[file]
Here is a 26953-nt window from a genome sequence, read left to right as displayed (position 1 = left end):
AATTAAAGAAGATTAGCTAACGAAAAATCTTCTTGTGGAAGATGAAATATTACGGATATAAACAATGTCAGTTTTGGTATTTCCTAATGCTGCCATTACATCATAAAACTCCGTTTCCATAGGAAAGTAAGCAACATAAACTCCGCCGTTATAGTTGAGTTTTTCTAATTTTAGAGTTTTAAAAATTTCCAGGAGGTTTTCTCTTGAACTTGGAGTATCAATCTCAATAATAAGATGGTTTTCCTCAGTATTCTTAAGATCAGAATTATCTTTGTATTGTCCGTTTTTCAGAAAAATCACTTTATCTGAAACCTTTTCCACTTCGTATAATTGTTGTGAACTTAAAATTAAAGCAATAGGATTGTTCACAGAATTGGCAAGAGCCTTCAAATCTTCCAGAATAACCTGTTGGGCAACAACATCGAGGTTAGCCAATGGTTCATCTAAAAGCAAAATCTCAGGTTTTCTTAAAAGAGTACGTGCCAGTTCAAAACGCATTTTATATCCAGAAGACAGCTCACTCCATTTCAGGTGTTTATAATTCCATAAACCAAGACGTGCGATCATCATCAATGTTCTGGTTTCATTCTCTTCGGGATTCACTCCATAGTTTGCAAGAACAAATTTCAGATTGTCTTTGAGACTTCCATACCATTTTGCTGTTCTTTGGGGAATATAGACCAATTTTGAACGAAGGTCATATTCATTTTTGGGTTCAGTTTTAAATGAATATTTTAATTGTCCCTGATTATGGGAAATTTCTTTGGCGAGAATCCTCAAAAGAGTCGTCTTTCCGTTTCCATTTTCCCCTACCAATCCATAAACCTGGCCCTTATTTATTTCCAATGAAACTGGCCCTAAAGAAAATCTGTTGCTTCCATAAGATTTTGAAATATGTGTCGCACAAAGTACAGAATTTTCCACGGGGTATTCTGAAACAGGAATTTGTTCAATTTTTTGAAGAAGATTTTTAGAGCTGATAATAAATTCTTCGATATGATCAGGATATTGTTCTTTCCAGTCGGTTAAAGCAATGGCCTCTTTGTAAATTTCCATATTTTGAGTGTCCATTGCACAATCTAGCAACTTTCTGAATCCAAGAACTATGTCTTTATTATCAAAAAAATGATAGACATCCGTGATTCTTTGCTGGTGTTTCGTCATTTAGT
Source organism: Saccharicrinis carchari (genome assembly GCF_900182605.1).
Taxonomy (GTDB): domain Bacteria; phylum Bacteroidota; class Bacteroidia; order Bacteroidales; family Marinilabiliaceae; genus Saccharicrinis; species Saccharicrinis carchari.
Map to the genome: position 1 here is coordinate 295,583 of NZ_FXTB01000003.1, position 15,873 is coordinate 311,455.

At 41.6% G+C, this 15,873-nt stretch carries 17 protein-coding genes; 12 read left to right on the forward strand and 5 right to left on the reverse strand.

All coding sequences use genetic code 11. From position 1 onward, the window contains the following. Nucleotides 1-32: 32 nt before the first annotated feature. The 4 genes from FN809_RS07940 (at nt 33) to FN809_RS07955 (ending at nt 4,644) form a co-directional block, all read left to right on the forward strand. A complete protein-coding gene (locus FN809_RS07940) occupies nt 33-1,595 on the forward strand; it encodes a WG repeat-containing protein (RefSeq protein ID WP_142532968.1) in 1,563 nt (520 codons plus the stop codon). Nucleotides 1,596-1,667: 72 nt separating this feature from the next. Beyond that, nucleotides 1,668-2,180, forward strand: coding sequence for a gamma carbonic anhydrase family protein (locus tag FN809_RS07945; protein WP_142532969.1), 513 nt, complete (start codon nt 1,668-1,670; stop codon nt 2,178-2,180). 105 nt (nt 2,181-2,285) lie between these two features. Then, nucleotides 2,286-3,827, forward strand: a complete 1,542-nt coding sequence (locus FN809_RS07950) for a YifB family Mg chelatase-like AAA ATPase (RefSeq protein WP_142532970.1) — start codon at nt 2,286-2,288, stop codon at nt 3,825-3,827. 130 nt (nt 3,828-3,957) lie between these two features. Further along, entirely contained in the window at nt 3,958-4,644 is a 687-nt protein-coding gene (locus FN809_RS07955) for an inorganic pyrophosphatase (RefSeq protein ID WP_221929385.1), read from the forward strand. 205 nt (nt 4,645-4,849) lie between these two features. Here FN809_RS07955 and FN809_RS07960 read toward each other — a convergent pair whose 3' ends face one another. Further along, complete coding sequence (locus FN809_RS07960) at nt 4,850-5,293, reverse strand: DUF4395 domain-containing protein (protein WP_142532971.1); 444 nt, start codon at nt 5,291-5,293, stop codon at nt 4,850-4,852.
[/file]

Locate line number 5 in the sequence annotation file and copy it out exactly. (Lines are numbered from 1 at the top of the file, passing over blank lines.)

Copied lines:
Map to the genome: position 1 here is coordinate 295,583 of NZ_FXTB01000003.1, position 15,873 is coordinate 311,455.